Understanding Latino Students’ Schooling Experiences: The Relevance of Skin Color Among Mexican and Puerto Rican High School Students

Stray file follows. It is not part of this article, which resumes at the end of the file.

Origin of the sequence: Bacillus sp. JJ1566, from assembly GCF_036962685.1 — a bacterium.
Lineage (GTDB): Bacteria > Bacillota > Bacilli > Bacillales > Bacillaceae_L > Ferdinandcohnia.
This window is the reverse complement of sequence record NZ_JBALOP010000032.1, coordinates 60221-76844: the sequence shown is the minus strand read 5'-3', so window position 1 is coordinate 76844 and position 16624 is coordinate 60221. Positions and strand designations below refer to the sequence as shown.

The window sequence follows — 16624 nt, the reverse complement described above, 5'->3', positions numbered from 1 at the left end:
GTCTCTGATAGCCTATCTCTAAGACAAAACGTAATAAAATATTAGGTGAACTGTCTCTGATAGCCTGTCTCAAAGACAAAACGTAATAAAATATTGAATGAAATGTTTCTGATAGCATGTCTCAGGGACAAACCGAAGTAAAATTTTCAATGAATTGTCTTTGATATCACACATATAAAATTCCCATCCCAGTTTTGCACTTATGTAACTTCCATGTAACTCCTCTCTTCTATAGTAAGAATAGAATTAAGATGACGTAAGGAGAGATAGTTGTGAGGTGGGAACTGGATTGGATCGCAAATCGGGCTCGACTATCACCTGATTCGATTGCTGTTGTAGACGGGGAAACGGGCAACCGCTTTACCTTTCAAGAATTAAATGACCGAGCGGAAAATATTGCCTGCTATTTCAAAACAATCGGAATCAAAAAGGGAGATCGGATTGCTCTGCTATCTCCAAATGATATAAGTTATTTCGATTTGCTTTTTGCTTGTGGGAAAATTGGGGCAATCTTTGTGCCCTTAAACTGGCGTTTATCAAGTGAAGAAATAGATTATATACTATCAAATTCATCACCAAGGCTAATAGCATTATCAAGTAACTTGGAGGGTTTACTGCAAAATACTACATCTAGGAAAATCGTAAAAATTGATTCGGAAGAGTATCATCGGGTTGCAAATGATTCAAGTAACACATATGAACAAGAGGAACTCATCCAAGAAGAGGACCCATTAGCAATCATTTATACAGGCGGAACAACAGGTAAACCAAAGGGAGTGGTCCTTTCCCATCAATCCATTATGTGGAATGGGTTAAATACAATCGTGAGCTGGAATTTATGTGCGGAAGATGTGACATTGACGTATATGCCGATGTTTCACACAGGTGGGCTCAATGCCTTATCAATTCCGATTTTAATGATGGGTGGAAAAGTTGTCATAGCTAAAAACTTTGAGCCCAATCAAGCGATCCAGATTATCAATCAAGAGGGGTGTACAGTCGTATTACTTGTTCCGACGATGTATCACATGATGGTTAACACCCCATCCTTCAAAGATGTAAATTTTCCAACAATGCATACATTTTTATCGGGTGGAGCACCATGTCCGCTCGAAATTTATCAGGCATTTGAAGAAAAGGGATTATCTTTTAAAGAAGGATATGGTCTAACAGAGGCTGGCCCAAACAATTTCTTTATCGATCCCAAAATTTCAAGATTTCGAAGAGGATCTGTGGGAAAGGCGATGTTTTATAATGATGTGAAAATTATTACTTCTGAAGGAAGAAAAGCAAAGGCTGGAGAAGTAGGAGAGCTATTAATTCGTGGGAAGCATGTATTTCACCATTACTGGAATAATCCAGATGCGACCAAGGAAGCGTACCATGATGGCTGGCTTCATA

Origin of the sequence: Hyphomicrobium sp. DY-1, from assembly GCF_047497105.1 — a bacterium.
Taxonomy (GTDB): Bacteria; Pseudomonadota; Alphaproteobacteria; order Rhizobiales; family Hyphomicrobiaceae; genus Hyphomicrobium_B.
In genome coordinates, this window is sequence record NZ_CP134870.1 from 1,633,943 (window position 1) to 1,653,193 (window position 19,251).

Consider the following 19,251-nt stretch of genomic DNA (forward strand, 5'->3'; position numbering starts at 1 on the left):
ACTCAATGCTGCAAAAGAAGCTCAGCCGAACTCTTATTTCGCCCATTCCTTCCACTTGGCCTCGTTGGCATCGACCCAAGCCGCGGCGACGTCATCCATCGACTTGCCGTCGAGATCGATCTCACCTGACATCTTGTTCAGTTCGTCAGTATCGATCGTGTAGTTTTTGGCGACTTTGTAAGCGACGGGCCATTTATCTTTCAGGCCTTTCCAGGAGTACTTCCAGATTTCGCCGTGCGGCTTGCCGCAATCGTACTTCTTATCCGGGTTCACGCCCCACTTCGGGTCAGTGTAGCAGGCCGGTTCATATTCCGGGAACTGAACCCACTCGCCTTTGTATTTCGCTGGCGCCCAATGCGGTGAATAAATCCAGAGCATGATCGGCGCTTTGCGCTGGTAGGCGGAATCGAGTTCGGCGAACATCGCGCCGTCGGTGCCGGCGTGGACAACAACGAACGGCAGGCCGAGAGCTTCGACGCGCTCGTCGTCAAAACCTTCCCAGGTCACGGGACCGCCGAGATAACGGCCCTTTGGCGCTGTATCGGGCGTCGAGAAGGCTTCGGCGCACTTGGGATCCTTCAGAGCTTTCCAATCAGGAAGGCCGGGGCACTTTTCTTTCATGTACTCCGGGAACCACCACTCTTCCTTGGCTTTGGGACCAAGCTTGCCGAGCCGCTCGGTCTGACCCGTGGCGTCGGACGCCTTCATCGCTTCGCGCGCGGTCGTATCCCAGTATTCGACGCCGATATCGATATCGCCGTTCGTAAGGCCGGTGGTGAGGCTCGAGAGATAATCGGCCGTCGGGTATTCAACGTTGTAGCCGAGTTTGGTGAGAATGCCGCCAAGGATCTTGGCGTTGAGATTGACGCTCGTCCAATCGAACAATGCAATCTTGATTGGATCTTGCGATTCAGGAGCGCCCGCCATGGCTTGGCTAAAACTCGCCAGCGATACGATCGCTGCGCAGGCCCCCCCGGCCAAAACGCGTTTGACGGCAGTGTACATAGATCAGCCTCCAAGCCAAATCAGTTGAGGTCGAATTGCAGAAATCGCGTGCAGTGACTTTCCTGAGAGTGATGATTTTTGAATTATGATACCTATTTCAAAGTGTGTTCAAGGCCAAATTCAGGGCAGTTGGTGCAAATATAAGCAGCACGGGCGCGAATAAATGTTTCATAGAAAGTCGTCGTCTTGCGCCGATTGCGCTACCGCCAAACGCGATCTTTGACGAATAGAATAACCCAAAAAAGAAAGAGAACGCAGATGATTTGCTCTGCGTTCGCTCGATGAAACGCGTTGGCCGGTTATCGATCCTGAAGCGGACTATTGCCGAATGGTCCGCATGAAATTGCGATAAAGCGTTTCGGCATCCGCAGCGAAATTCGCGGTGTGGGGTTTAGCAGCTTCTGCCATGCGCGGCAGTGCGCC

For the last forty years researchers have posited competing theories regarding the relative influence of social class background and racial-group membership on the school experiences, academic performance, behavior, and motivation of ethnic minority students. The general purpose of these competing theories has been to explain why ethnic minority students fail or succeed in schools. This study represents an initial foray into a complex conversation on internal and external social identification, racial constructs and interaction as part of the schooling experience of Latino students. Two significant findings from the larger study are reported in this article. First, the negotiation of identity among these Mexican and Puerto Rican students in predominantly African American schools demonstrates racial/ethnic boundary designations (i.e., who is in and who is out) as structured by skin color. Secondly, what is meant to be designated as White-looking, Hispanic/Mexican-looking, or Black/Bi-Racial looking maintained differing meaning and latitude in the racial/ethnic boundary options across skin color groups. Both these findings posit further questioning as to what we know about identification among Latino students, and more importantly how it gets played out in schools. Learn more